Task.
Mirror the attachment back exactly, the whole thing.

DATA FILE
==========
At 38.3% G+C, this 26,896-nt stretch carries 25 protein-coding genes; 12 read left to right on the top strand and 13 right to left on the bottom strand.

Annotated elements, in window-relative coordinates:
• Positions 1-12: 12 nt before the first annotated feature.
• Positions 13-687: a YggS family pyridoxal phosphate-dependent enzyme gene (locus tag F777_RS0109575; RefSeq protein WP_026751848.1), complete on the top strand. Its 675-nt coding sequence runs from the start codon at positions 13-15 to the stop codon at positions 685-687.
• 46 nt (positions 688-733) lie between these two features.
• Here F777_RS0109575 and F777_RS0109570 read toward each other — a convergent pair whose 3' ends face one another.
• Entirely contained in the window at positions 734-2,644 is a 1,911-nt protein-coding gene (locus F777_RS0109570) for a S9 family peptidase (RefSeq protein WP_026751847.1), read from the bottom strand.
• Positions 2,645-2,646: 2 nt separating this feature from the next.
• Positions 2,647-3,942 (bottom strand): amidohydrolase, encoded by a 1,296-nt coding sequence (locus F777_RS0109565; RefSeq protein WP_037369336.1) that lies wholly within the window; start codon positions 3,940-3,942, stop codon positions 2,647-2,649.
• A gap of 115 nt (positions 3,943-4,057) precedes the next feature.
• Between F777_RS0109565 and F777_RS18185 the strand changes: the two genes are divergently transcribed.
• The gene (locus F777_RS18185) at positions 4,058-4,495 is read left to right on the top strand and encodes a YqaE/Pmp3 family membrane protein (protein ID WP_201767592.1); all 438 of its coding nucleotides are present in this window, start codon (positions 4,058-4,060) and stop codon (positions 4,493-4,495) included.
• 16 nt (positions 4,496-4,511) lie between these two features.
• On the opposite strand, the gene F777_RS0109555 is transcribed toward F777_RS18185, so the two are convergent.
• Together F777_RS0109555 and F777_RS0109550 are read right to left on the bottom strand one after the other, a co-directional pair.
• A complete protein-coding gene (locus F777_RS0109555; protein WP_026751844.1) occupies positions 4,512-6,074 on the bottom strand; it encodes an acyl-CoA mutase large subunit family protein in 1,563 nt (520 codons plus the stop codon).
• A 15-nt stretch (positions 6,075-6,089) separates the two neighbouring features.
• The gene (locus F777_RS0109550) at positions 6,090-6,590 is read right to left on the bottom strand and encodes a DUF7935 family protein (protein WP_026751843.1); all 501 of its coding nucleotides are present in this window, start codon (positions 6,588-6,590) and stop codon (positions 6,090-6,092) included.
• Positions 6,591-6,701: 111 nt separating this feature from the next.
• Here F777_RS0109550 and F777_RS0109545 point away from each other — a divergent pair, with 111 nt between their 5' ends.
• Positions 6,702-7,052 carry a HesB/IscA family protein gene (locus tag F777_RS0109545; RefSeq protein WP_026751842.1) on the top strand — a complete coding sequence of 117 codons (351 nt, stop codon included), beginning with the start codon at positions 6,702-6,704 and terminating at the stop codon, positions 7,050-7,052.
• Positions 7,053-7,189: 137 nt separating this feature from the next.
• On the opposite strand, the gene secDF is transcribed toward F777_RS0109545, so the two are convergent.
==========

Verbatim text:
At 38.3% G+C, this 26,896-nt stretch carries 25 protein-coding genes; 12 read left to right on the top strand and 13 right to left on the bottom strand.

Annotated elements, in window-relative coordinates:
• Positions 1-12: 12 nt before the first annotated feature.
• Positions 13-687: a YggS family pyridoxal phosphate-dependent enzyme gene (locus tag F777_RS0109575; RefSeq protein WP_026751848.1), complete on the top strand. Its 675-nt coding sequence runs from the start codon at positions 13-15 to the stop codon at positions 685-687.
• 46 nt (positions 688-733) lie between these two features.
• Here F777_RS0109575 and F777_RS0109570 read toward each other — a convergent pair whose 3' ends face one another.
• Entirely contained in the window at positions 734-2,644 is a 1,911-nt protein-coding gene (locus F777_RS0109570) for a S9 family peptidase (RefSeq protein WP_026751847.1), read from the bottom strand.
• Positions 2,645-2,646: 2 nt separating this feature from the next.
• Positions 2,647-3,942 (bottom strand): amidohydrolase, encoded by a 1,296-nt coding sequence (locus F777_RS0109565; RefSeq protein WP_037369336.1) that lies wholly within the window; start codon positions 3,940-3,942, stop codon positions 2,647-2,649.
• A gap of 115 nt (positions 3,943-4,057) precedes the next feature.
• Between F777_RS0109565 and F777_RS18185 the strand changes: the two genes are divergently transcribed.
• The gene (locus F777_RS18185) at positions 4,058-4,495 is read left to right on the top strand and encodes a YqaE/Pmp3 family membrane protein (protein ID WP_201767592.1); all 438 of its coding nucleotides are present in this window, start codon (positions 4,058-4,060) and stop codon (positions 4,493-4,495) included.
• 16 nt (positions 4,496-4,511) lie between these two features.
• On the opposite strand, the gene F777_RS0109555 is transcribed toward F777_RS18185, so the two are convergent.
• Together F777_RS0109555 and F777_RS0109550 are read right to left on the bottom strand one after the other, a co-directional pair.
• A complete protein-coding gene (locus F777_RS0109555; protein WP_026751844.1) occupies positions 4,512-6,074 on the bottom strand; it encodes an acyl-CoA mutase large subunit family protein in 1,563 nt (520 codons plus the stop codon).
• A 15-nt stretch (positions 6,075-6,089) separates the two neighbouring features.
• The gene (locus F777_RS0109550) at positions 6,090-6,590 is read right to left on the bottom strand and encodes a DUF7935 family protein (protein WP_026751843.1); all 501 of its coding nucleotides are present in this window, start codon (positions 6,588-6,590) and stop codon (positions 6,090-6,092) included.
• Positions 6,591-6,701: 111 nt separating this feature from the next.
• Here F777_RS0109550 and F777_RS0109545 point away from each other — a divergent pair, with 111 nt between their 5' ends.
• Positions 6,702-7,052 carry a HesB/IscA family protein gene (locus tag F777_RS0109545; RefSeq protein WP_026751842.1) on the top strand — a complete coding sequence of 117 codons (351 nt, stop codon included), beginning with the start codon at positions 6,702-6,704 and terminating at the stop codon, positions 7,050-7,052.
• Positions 7,053-7,189: 137 nt separating this feature from the next.
• On the opposite strand, the gene secDF is transcribed toward F777_RS0109545, so the two are convergent.